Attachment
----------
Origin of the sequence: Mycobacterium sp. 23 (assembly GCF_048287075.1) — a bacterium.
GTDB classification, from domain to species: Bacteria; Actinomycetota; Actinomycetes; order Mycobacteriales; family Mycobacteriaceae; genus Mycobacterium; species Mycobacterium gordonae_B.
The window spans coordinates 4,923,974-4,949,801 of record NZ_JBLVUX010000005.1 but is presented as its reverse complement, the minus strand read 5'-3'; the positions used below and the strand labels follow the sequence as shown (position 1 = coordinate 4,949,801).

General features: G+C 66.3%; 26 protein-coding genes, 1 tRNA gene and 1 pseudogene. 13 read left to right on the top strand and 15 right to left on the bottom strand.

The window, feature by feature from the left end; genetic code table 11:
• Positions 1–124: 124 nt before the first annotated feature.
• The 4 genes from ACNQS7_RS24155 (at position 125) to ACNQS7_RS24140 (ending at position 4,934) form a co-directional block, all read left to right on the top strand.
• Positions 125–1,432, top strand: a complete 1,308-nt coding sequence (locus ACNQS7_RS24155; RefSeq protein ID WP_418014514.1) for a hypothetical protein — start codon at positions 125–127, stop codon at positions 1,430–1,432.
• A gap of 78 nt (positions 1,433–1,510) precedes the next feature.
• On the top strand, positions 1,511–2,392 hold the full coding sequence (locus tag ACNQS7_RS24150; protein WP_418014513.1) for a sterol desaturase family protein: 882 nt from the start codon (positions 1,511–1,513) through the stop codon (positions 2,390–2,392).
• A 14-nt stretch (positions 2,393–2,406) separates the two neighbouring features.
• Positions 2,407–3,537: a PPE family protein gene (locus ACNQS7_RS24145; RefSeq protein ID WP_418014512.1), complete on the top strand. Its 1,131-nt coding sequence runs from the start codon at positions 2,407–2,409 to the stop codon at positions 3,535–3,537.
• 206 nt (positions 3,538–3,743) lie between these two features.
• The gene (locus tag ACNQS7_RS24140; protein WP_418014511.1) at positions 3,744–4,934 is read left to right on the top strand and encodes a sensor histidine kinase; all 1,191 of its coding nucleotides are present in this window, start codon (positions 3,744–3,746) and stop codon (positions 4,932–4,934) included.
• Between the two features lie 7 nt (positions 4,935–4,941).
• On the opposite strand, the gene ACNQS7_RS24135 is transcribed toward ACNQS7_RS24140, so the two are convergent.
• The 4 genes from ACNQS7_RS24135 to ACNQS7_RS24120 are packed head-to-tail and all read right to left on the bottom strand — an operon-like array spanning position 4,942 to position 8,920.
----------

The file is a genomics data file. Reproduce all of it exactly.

Origin of the sequence: Mycobacterium sp. 23 (assembly GCF_048287075.1) — a bacterium.
GTDB classification, from domain to species: Bacteria; Actinomycetota; Actinomycetes; order Mycobacteriales; family Mycobacteriaceae; genus Mycobacterium; species Mycobacterium gordonae_B.
The window spans coordinates 4,923,974-4,949,801 of record NZ_JBLVUX010000005.1 but is presented as its reverse complement, the minus strand read 5'-3'; the positions used below and the strand labels follow the sequence as shown (position 1 = coordinate 4,949,801).

General features: G+C 66.3%; 26 protein-coding genes, 1 tRNA gene and 1 pseudogene. 13 read left to right on the top strand and 15 right to left on the bottom strand.

The window, feature by feature from the left end; genetic code table 11:
• Positions 1–124: 124 nt before the first annotated feature.
• The 4 genes from ACNQS7_RS24155 (at position 125) to ACNQS7_RS24140 (ending at position 4,934) form a co-directional block, all read left to right on the top strand.
• Positions 125–1,432, top strand: a complete 1,308-nt coding sequence (locus ACNQS7_RS24155; RefSeq protein ID WP_418014514.1) for a hypothetical protein — start codon at positions 125–127, stop codon at positions 1,430–1,432.
• A gap of 78 nt (positions 1,433–1,510) precedes the next feature.
• On the top strand, positions 1,511–2,392 hold the full coding sequence (locus tag ACNQS7_RS24150; protein WP_418014513.1) for a sterol desaturase family protein: 882 nt from the start codon (positions 1,511–1,513) through the stop codon (positions 2,390–2,392).
• A 14-nt stretch (positions 2,393–2,406) separates the two neighbouring features.
• Positions 2,407–3,537: a PPE family protein gene (locus ACNQS7_RS24145; RefSeq protein ID WP_418014512.1), complete on the top strand. Its 1,131-nt coding sequence runs from the start codon at positions 2,407–2,409 to the stop codon at positions 3,535–3,537.
• 206 nt (positions 3,538–3,743) lie between these two features.
• The gene (locus tag ACNQS7_RS24140; protein WP_418014511.1) at positions 3,744–4,934 is read left to right on the top strand and encodes a sensor histidine kinase; all 1,191 of its coding nucleotides are present in this window, start codon (positions 3,744–3,746) and stop codon (positions 4,932–4,934) included.
• Between the two features lie 7 nt (positions 4,935–4,941).
• On the opposite strand, the gene ACNQS7_RS24135 is transcribed toward ACNQS7_RS24140, so the two are convergent.
• The 4 genes from ACNQS7_RS24135 to ACNQS7_RS24120 are packed head-to-tail and all read right to left on the bottom strand — an operon-like array spanning position 4,942 to position 8,920.